SDEROT, Israel — Six months after Israel ended its bruising offensive against Gaza Strip militants, the people of this rocket-scarred border town are enjoying their calmest stretch in recent memory.
The rocket attacks that made life unbearable have all but stopped. Playgrounds are filled with children on summer vacation, stores are bustling and the town's public swimming pool is open for the first time in five years.
"People are out more. There is movement. There is a different atmosphere," said Avigail Hazan, a 42-year-old storekeeper. "It was worth going through the war for this."
"Life before the war — it wasn't life," agreed the town's deputy mayor, Rafik Agaronov. "Now, thank God, there is quiet. Hopefully it will stay like this forever."
Israel's anger and frustration over the incessant rocket fire on this working-class town less than a mile from Gaza's border was the loudly proclaimed reason for its invasion of Gaza. The fact that the attacks have all but ended has improved the atmosphere and set the stage for possible talks between Israel and the Palestinians.
The United States has sent a parade of envoys to the region this month to explore the prospects. Those efforts have focused on bringing Israel together with Hamas' bitter rival, the moderate West Bank government of President Mahmoud Abbas. Hamas, which took control of Gaza from Abbas' forces two years ago, remains internationally isolated.
Hamas has not ruled out firing more rockets, but the militants seem to no longer be targeting Israel.
A Hamas spokesman, Abu Obeida, insisted Wednesday the group has not changed its policy regarding rocket attacks and called them one of the legitimate "tools of the resistance."
Still, rocket fire has dropped dramatically since the Gaza offensive ended in January, with some 220 rockets fired on southern Israel, according to the army. The last rocket attack on Sderot was May 19.
That compares to 7,865 rockets and mortars fired on southern Israel since Israel withdrew from Gaza in September 2005, according to the military. At least 4,000 of those hit Sderot, making life miserable and increasingly dangerous. Eight people were killed and hundreds were wounded. The economy was paralyzed and nearly everyone was traumatized.
The heavy rocket fire brought life in Sderot to a virtual standstill as hundreds fled to get out of range. Those who stayed behind kept close to home and to their fortified shelters.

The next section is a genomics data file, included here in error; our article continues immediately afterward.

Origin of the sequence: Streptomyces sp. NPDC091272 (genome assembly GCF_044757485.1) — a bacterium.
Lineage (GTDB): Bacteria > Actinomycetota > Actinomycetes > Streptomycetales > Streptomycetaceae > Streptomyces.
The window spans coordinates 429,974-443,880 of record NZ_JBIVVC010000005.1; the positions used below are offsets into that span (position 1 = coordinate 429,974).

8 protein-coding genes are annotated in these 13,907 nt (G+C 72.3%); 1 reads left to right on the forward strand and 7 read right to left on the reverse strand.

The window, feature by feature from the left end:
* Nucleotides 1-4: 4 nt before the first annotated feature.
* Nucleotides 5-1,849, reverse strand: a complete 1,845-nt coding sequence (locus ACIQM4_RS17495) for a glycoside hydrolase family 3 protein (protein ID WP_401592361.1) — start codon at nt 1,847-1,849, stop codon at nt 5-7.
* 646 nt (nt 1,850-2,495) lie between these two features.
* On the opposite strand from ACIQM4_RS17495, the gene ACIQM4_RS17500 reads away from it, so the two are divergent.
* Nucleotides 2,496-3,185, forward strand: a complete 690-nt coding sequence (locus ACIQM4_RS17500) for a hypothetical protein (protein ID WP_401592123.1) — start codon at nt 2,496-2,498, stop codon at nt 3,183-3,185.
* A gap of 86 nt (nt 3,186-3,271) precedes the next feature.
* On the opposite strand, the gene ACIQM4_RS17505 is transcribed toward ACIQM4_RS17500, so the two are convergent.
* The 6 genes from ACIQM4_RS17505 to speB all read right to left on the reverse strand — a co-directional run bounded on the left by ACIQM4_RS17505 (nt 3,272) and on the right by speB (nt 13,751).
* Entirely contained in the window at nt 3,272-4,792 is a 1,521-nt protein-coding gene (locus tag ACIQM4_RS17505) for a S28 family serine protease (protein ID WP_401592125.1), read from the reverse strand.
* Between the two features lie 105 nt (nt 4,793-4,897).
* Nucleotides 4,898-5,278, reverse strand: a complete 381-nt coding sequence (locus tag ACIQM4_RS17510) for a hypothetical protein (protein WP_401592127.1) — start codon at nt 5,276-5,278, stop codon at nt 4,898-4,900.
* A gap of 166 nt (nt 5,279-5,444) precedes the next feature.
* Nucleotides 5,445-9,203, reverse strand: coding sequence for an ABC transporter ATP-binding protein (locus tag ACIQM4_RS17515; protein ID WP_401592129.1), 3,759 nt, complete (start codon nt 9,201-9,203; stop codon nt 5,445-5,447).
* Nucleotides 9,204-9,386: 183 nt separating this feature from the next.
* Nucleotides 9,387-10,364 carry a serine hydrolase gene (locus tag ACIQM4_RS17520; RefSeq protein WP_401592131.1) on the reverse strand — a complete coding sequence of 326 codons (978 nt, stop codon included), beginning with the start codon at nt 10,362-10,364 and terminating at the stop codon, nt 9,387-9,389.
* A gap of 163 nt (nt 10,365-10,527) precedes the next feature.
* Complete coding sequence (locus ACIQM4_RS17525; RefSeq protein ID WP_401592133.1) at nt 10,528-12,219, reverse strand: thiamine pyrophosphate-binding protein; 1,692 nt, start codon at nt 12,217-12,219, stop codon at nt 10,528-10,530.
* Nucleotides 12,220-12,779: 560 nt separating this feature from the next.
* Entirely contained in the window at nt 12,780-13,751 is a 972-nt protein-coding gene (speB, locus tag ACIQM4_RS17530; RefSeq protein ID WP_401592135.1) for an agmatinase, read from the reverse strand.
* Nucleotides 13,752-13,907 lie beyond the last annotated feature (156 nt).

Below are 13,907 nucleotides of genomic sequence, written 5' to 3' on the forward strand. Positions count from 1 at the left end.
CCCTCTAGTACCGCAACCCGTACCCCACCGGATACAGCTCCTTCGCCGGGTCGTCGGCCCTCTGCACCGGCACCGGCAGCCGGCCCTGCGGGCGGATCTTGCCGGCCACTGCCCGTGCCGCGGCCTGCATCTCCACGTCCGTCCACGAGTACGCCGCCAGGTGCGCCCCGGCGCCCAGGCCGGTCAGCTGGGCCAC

Israel's air and ground assault, which began last December, killed more than 1,100 Palestinians, wounded thousands more and caused massive destruction.
Despite a backlash of international criticism and war crimes allegations, Israel says the assault achieved its primary goal of stopping the rocket fire. Israeli officials believe the offensive proved to be a powerful deterrent, though they also say Gaza's Hamas rulers are using the lull to rearm.
Experts have warned of long-lasting psychological damage inflicted on Sderot's 24,000 residents, particularly children, who suffer from exceptionally high rates of anxiety and bed-wetting compared to other Israeli children, according to local psychologists.
Yaeli Biton says she is still under psychological care and takes daily anxiety medication.
"I hear a car screech, a refrigerator door slam, the air conditioner make noise, and I panic," said the 50-year-old Biton. "It's been like this for eight years."
Many in Sderot said they believe the calm won't last. Even the pool has a safe room for bathers to scamper to in case of emergency.
Still, residents say they can't remember a better time.
Atara Orenbouch, a 37-year-old mother of six, said life in Sderot is "almost a normal life." Her children walk around freely.
"At least they have a chance to have a little bit of a normal childhood," she said. "(But) in the back of my mind, I am sure we will have a bad awakening."